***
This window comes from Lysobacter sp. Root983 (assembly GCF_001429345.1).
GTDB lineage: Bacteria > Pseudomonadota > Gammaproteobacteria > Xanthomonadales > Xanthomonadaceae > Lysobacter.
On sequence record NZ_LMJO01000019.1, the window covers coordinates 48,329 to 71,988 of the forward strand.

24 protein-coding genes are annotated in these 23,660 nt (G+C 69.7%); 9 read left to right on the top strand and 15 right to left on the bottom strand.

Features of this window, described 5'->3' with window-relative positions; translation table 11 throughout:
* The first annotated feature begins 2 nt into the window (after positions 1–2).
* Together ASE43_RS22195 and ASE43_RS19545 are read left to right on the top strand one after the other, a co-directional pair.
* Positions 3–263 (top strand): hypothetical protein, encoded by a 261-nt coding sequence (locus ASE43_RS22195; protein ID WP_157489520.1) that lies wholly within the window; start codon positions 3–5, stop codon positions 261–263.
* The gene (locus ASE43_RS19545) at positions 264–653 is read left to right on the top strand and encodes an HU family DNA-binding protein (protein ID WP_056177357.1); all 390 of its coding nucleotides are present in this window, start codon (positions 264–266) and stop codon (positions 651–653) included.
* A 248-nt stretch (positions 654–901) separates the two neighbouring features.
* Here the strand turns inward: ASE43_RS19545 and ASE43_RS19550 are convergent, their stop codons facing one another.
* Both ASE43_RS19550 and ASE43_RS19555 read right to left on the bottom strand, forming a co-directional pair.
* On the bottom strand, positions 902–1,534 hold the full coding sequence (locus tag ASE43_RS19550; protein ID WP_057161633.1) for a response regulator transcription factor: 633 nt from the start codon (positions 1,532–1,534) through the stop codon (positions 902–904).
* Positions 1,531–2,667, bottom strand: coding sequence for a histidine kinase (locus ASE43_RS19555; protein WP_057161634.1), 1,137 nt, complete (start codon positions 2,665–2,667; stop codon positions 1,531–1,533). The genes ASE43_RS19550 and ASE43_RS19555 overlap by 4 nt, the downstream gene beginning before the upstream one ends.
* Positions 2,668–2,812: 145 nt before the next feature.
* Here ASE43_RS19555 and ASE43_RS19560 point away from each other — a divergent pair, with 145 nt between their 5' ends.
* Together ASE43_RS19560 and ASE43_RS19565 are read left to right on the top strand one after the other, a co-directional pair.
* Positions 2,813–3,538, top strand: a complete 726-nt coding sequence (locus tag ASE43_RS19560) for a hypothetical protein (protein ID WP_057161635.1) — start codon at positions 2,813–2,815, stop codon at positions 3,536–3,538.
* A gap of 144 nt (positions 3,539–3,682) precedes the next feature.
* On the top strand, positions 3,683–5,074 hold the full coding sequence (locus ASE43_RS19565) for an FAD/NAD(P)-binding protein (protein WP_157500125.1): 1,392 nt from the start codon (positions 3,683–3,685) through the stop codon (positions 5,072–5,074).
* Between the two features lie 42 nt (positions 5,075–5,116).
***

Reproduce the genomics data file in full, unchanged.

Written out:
This window comes from Lysobacter sp. Root983 (assembly GCF_001429345.1).
GTDB lineage: Bacteria > Pseudomonadota > Gammaproteobacteria > Xanthomonadales > Xanthomonadaceae > Lysobacter.
On sequence record NZ_LMJO01000019.1, the window covers coordinates 48,329 to 71,988 of the forward strand.

24 protein-coding genes are annotated in these 23,660 nt (G+C 69.7%); 9 read left to right on the top strand and 15 right to left on the bottom strand.

Features of this window, described 5'->3' with window-relative positions; translation table 11 throughout:
* The first annotated feature begins 2 nt into the window (after positions 1–2).
* Together ASE43_RS22195 and ASE43_RS19545 are read left to right on the top strand one after the other, a co-directional pair.
* Positions 3–263 (top strand): hypothetical protein, encoded by a 261-nt coding sequence (locus ASE43_RS22195; protein ID WP_157489520.1) that lies wholly within the window; start codon positions 3–5, stop codon positions 261–263.
* The gene (locus ASE43_RS19545) at positions 264–653 is read left to right on the top strand and encodes an HU family DNA-binding protein (protein ID WP_056177357.1); all 390 of its coding nucleotides are present in this window, start codon (positions 264–266) and stop codon (positions 651–653) included.
* A 248-nt stretch (positions 654–901) separates the two neighbouring features.
* Here the strand turns inward: ASE43_RS19545 and ASE43_RS19550 are convergent, their stop codons facing one another.
* Both ASE43_RS19550 and ASE43_RS19555 read right to left on the bottom strand, forming a co-directional pair.
* On the bottom strand, positions 902–1,534 hold the full coding sequence (locus tag ASE43_RS19550; protein ID WP_057161633.1) for a response regulator transcription factor: 633 nt from the start codon (positions 1,532–1,534) through the stop codon (positions 902–904).
* Positions 1,531–2,667, bottom strand: coding sequence for a histidine kinase (locus ASE43_RS19555; protein WP_057161634.1), 1,137 nt, complete (start codon positions 2,665–2,667; stop codon positions 1,531–1,533). The genes ASE43_RS19550 and ASE43_RS19555 overlap by 4 nt, the downstream gene beginning before the upstream one ends.
* Positions 2,668–2,812: 145 nt before the next feature.
* Here ASE43_RS19555 and ASE43_RS19560 point away from each other — a divergent pair, with 145 nt between their 5' ends.
* Together ASE43_RS19560 and ASE43_RS19565 are read left to right on the top strand one after the other, a co-directional pair.
* Positions 2,813–3,538, top strand: a complete 726-nt coding sequence (locus tag ASE43_RS19560) for a hypothetical protein (protein ID WP_057161635.1) — start codon at positions 2,813–2,815, stop codon at positions 3,536–3,538.
* A gap of 144 nt (positions 3,539–3,682) precedes the next feature.
* On the top strand, positions 3,683–5,074 hold the full coding sequence (locus ASE43_RS19565) for an FAD/NAD(P)-binding protein (protein WP_157500125.1): 1,392 nt from the start codon (positions 3,683–3,685) through the stop codon (positions 5,072–5,074).
* Between the two features lie 42 nt (positions 5,075–5,116).